Magazine pokes fun at Islam video row
A German satirical magazine has entered the row over an anti-Islam video by printing a picture of the former German first lady in the arms of a turban-clad man with a dagger. The move comes during protests across the Arab world.
The magazine Titanic presented the front page of its October edition showing a photo montage of Bettina Wulff – wife of former German President Christian Wulff – being embraced by a Muslim fighter wearing a turban and brandishing a dagger.
The headline reads, "West Rises Up: Bettina Wulff Makes Film About Mohammed." The magazine, which prints 100,000 copies a month, gained notoriety in July for printing a picture of the pope with yellow stains down his cassock.
"Now Mohammed is on everybody's lips, we are reacting," editor Leo Fischer said in an interview with weekly Der Spiegel. The magazine decided not to include religious caricatures published in French satirical magazine Charlie Hebdo, but said it supported Hebdo's decision to do so.
Meanwhile, police said that German embassies and consulates in Arabic countries would be on high alert after Friday, a religious holiday, as some experts fear that violence could again escalate.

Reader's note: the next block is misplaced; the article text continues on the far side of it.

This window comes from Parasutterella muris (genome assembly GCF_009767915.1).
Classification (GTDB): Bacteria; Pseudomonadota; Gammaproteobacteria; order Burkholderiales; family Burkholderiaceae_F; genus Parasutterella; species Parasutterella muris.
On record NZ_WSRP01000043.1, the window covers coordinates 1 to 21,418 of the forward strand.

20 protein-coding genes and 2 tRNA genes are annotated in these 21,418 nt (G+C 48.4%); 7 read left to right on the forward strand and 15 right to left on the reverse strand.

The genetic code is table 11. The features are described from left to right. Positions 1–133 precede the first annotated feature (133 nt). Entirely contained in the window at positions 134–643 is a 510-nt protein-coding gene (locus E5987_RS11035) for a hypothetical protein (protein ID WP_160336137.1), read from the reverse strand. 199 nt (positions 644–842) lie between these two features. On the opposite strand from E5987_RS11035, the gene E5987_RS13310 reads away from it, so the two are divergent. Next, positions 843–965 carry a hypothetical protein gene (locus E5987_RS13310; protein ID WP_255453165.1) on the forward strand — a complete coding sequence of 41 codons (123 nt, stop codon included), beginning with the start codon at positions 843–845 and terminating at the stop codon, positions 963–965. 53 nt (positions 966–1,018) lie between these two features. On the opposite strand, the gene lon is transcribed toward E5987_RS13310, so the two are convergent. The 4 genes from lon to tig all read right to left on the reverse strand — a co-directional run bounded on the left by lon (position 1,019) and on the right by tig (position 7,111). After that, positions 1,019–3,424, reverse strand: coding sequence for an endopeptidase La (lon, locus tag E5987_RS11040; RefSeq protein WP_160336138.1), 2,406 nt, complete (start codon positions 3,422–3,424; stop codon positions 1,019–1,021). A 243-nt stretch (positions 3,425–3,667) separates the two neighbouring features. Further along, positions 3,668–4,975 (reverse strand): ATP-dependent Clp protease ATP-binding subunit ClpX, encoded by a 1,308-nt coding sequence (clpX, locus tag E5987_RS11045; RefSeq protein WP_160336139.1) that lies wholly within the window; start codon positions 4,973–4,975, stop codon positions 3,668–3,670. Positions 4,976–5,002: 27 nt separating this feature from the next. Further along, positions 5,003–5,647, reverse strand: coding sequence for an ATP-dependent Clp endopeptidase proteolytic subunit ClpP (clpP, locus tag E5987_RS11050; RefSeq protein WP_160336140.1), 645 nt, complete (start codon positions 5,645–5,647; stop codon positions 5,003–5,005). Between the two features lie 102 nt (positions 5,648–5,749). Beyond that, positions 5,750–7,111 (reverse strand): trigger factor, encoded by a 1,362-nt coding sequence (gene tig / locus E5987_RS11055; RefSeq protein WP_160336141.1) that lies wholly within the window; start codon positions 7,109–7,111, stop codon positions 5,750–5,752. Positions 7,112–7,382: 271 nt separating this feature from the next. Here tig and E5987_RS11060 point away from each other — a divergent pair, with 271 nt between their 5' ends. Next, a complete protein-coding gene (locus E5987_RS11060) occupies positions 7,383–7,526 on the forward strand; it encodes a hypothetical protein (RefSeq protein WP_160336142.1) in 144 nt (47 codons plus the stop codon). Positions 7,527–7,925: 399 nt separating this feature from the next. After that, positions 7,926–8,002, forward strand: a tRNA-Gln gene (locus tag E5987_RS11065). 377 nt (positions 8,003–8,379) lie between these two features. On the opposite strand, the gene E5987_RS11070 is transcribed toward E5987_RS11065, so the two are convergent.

Several German cities are also expected to host protests against the amateurish US-made film "The Innocence of Muslims" on Friday and over the weekend.
Around 800 people are expected to gather on Friday in Freiburg in the southwest. Up to 500 in the northern city of Hannover on Sunday; and others in the northern city of Cuxhaven over the weekend.
Police are acting on the basis that these will be peaceful protests but were ready for any possible trouble, a spokesman said.
An opinion poll carried out by the N24-Emnid institute said Thursday that 72 percent of Germans were against the film being shown in public and just 21 percent were in favour. The poll was taken among 1,000 people on Wednesday.
The German interior ministry meanwhile announced that a government poster campaign against the radicalisation of some young Muslims had been delayed.
Following federal police warnings "about the current dangers" the start of the campaign, scheduled for Friday, had been put off and no new date had been set, the ministry said.